Monday, 30 May 2011

When your best just isn't good enough...

Just another rainy day...

Sometimes you can do everything you’re supposed to do, but it still doesn’t work out.

Maybe it’s the weather – a typically British rainy bank holiday, or maybe it’s being overly tired. Or maybe it’s a memory hidden away, or a regret that’s too late to fix. But whatever the reason, some days it’s hard to pick yourself up – the CBT tools are harder to remember/implement, the medication seems to be not quite compensating for the probable chemical imbalance, and you're on your own.

This is me today, and it got me thinking about how this translates to the ‘bigger picture’ of life.

I’m reading a book at the moment and it’s making me sad, so I’ll probably not finish it. It’s a non-fiction book about relationships and the author has been talking about all the things a woman ‘should’ look for in a man, things like being trustworthy, faithful, safe to talk to, caring and respectful. I found myself thinking, “I’ve done all that, and still ended up alone.”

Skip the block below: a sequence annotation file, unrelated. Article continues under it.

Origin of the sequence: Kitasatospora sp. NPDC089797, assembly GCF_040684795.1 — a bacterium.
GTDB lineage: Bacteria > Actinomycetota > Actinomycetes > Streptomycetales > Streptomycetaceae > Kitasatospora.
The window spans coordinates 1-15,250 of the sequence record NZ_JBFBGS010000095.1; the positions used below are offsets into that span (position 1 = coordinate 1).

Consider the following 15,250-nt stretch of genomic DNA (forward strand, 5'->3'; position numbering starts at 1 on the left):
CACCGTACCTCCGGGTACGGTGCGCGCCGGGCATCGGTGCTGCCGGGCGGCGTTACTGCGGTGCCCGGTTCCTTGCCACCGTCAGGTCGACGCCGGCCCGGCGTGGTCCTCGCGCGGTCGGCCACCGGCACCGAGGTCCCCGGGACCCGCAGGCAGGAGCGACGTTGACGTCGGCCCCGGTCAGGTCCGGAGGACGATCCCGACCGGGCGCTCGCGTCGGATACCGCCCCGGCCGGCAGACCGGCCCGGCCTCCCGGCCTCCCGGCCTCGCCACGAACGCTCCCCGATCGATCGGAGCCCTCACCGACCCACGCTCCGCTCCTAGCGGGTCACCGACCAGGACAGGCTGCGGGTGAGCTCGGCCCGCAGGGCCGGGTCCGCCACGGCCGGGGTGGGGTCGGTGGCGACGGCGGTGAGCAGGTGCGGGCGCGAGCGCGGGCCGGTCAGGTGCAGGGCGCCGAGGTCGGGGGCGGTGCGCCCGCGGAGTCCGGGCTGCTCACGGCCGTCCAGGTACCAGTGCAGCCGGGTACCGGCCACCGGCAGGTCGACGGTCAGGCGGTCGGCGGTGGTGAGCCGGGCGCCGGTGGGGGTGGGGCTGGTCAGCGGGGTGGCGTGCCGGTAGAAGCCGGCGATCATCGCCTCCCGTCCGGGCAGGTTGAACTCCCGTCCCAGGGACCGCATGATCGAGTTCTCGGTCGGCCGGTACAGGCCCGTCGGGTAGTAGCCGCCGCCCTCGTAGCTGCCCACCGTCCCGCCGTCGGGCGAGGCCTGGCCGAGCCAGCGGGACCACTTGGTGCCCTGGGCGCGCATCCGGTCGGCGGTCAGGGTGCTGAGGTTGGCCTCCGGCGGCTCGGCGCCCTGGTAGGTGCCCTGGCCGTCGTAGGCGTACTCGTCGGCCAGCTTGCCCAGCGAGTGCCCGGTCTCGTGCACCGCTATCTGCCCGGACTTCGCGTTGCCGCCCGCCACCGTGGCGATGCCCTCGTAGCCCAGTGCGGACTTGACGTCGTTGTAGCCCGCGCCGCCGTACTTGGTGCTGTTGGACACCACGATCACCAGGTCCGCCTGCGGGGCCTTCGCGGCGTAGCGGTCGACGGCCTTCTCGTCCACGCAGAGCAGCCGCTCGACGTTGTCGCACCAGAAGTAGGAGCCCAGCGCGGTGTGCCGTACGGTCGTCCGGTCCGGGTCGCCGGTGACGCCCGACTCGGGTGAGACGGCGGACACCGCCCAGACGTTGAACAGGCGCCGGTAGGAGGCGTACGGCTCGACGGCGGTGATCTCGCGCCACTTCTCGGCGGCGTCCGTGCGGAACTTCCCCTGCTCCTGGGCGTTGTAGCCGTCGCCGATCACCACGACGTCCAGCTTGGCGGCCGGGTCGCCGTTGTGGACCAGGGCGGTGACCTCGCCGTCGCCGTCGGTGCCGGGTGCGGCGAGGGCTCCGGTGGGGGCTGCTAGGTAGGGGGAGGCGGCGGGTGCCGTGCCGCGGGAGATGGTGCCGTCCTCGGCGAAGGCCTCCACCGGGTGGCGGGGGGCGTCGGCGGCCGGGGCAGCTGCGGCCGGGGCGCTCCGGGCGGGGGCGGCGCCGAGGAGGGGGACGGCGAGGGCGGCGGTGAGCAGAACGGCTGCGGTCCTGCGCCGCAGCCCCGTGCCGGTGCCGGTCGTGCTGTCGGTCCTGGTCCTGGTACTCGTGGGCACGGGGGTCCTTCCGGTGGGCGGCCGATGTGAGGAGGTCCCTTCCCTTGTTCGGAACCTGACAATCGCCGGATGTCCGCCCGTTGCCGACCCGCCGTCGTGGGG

I’m not saying I’m perfect, because no-one is. I just mean that I feel as though I did everything I could, and it wasn’t enough. (Clearly I’m not as ‘ok’ with being single as I sometimes make out…it’s no secret that relationships are a major trigger for me with Depression, so perhaps that’s my excuse for a pre-occupation with the subject!)

It can be true of work as well – a person can produce excellent work, be punctual, do everything they’re asked and more, but still lose their job if the company hits hard times. Doing everything ‘right’ doesn’t guarantee success. It’s a worry for me in my quest to be a writer too – I can study the right courses, make the right career choices, work hard to be creative, original, or engaging, but I could still fail.

I’m trying to make this blog positive but not at the expense of reality, and the above is very ‘real’. The positive is less obvious, but I think it can be found within the fact it’s better to try, and maybe succeed, than to definitely fail by giving up.

And, with relationships, well, I wonder: if I/you really were all those wonderful things, then whose loss is it really that the relationship ended?

But anyway, as so often seems to be the case, perhaps the wisest words today come in song-form:

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